The Sovereignty of Joy: Nietzsche's Vision of Grand Politics

By Alex McIntyre

© 1997

Nietzsche's philosophical effort is fundamentally a response to the political question of who should rule and upon what basis in the era following the death of God. Because Nietzsche's response to nihilism is so unique, scholars still debate the nature and success of his political philosophy in overcoming a spirit of revenge. In The Sovereignty of Joy: Nietzsche's Vision of Grand Politics, Alex McIntyre suggests that a sense of tragic joy is the legislating experience at the heart of Nietzsche's philosophy. A Dionysian exuberance animates all of Nietzsche's central ideas – will to power, self-mastery, the Overman, amor fati, eternal return – and especially his 'grand politics,' which McIntyre argues is the political elaboration of the sovereignty of joy.

This study interprets Nietzsche's conception of tragic joy as the affirmation of the fullness of becoming at every moment, an affirmation which overcomes revenge and nihilism by embracing suffering and loss. As the embodiment of tragic joy, the Overman represents a new form of philosophical statesmanship that cannot be reduced to either a politics of domination or an idealistic utopianism, for such an interpretation ignores the 'atopian' nature of Nietzsche's grand politics. McIntyre characterizes 'atopia' as the double position of the Nietzschean philosopher at both the centre and the periphery of a political culture through the revaluation of all values.

By rediscovering the ethos of communion and the creative conception of joy that inform Nietzsche's writings, The Sovereignty of Joy persuasively challenges the notion that Nietzsche's grand politics are power politics or utopian idealism in another form.

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Product Details

  • Series: Toronto Studies in Philosophy
  • World Rights
  • Page Count: 192 pages
  • Dimensions: 6.2in x 0.8in x 9.3in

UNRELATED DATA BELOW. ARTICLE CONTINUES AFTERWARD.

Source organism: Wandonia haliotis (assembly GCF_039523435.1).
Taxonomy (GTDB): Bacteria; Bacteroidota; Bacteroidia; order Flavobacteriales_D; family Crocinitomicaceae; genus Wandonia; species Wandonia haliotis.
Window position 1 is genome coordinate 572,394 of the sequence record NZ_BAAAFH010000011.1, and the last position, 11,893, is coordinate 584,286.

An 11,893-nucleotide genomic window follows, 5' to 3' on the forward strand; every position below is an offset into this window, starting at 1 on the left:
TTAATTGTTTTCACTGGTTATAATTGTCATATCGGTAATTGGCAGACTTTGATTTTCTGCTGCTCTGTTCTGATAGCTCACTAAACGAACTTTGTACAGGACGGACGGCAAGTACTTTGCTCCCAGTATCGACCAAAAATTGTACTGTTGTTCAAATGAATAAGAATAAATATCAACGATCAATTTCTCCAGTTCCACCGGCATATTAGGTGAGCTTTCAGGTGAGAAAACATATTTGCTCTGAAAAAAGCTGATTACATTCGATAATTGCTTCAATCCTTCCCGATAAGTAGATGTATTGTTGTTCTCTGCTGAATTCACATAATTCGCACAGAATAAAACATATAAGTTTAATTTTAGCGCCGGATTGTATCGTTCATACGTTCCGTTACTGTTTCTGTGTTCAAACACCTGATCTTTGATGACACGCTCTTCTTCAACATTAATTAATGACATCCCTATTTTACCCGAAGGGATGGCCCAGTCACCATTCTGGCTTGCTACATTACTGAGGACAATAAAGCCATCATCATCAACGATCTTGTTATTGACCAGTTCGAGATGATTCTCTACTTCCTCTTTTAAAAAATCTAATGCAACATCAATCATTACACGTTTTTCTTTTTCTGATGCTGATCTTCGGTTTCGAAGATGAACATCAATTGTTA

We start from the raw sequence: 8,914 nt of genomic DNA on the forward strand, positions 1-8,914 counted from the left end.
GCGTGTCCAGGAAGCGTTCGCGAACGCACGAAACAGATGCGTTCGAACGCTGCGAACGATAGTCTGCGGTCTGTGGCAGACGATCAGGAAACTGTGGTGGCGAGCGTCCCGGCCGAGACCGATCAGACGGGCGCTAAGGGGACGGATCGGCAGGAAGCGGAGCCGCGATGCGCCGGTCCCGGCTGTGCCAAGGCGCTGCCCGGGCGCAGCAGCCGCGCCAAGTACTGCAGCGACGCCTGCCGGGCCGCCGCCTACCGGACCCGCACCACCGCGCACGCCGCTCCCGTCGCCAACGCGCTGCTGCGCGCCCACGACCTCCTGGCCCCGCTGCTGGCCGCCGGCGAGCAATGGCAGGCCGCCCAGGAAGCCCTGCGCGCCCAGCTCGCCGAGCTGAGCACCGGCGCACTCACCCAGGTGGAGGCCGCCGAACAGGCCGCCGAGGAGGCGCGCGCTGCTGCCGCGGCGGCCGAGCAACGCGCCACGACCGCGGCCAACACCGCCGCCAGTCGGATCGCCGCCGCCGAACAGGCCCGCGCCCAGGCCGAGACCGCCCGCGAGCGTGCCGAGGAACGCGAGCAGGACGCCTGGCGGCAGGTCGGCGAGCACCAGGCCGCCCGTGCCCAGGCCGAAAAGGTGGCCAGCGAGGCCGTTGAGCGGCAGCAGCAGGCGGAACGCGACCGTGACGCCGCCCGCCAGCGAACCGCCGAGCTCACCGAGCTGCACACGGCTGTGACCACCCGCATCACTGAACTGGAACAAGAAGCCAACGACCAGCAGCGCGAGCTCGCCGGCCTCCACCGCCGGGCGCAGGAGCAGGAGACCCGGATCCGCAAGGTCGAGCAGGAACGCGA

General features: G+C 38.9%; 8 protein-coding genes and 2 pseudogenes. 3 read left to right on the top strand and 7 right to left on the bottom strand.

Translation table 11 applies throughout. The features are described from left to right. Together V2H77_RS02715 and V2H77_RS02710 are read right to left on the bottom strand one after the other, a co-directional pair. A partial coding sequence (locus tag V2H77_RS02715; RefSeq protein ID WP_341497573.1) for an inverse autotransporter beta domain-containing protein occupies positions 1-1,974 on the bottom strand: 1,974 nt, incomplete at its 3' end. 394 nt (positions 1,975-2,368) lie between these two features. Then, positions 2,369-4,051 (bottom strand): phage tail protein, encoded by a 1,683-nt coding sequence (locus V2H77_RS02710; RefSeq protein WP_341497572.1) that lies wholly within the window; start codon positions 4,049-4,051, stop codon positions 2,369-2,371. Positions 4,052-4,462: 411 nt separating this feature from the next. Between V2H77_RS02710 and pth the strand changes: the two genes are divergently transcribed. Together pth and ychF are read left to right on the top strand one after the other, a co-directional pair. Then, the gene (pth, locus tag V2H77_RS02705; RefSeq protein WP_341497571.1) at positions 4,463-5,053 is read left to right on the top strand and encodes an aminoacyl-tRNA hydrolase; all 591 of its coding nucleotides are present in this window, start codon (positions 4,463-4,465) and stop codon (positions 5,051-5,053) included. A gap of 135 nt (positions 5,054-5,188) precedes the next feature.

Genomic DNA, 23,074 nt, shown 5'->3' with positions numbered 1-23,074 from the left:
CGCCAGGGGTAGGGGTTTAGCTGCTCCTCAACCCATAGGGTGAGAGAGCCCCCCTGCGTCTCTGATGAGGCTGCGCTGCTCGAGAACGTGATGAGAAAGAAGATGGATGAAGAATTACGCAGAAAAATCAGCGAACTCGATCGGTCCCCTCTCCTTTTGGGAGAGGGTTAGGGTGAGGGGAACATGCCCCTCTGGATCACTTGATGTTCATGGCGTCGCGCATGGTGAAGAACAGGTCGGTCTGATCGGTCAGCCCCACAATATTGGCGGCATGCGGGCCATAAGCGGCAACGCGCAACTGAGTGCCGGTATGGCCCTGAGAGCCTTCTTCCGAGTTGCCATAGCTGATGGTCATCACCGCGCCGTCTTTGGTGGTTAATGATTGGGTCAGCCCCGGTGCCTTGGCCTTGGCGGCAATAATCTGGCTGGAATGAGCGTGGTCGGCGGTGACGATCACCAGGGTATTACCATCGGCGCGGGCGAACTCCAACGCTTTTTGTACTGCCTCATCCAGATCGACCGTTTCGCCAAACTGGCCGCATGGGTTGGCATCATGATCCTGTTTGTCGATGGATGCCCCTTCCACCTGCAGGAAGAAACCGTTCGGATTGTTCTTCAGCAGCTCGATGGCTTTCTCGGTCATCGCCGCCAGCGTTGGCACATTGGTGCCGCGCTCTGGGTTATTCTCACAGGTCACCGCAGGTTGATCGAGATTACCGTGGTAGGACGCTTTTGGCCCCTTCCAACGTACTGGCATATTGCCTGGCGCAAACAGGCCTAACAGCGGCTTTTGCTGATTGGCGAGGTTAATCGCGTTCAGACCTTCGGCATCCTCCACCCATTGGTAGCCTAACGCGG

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  • PUBLISHED DEC 1997

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Quick Overview

In The Sovereignty of Joy, Alex McIntyre suggests that a sense of tragic joy is the legislating experience at the heart of Nietzsche's philosophy. A Dionysian exuberance animates all of Nietzsche's central ideas, which McIntyre argues is the political elaboration of the sovereignty of joy.

The Sovereignty of Joy: Nietzsche's Vision of Grand Politics

By Alex McIntyre

© 1997

Nietzsche's philosophical effort is fundamentally a response to the political question of who should rule and upon what basis in the era following the death of God. Because Nietzsche's response to nihilism is so unique, scholars still debate the nature and success of his political philosophy in overcoming a spirit of revenge. In The Sovereignty of Joy: Nietzsche's Vision of Grand Politics, Alex McIntyre suggests that a sense of tragic joy is the legislating experience at the heart of Nietzsche's philosophy. A Dionysian exuberance animates all of Nietzsche's central ideas – will to power, self-mastery, the Overman, amor fati, eternal return – and especially his 'grand politics,' which McIntyre argues is the political elaboration of the sovereignty of joy.

This study interprets Nietzsche's conception of tragic joy as the affirmation of the fullness of becoming at every moment, an affirmation which overcomes revenge and nihilism by embracing suffering and loss. As the embodiment of tragic joy, the Overman represents a new form of philosophical statesmanship that cannot be reduced to either a politics of domination or an idealistic utopianism, for such an interpretation ignores the 'atopian' nature of Nietzsche's grand politics. McIntyre characterizes 'atopia' as the double position of the Nietzschean philosopher at both the centre and the periphery of a political culture through the revaluation of all values.

By rediscovering the ethos of communion and the creative conception of joy that inform Nietzsche's writings, The Sovereignty of Joy persuasively challenges the notion that Nietzsche's grand politics are power politics or utopian idealism in another form.

Continue Reading Read Less

Product Details

  • Series: Toronto Studies in Philosophy
  • World Rights
  • Page Count: 192 pages
  • Dimensions: 6.2in x 0.8in x 9.3in
  • Author Information

    Alex McIntyre is an independent scholar who lives in Toronto.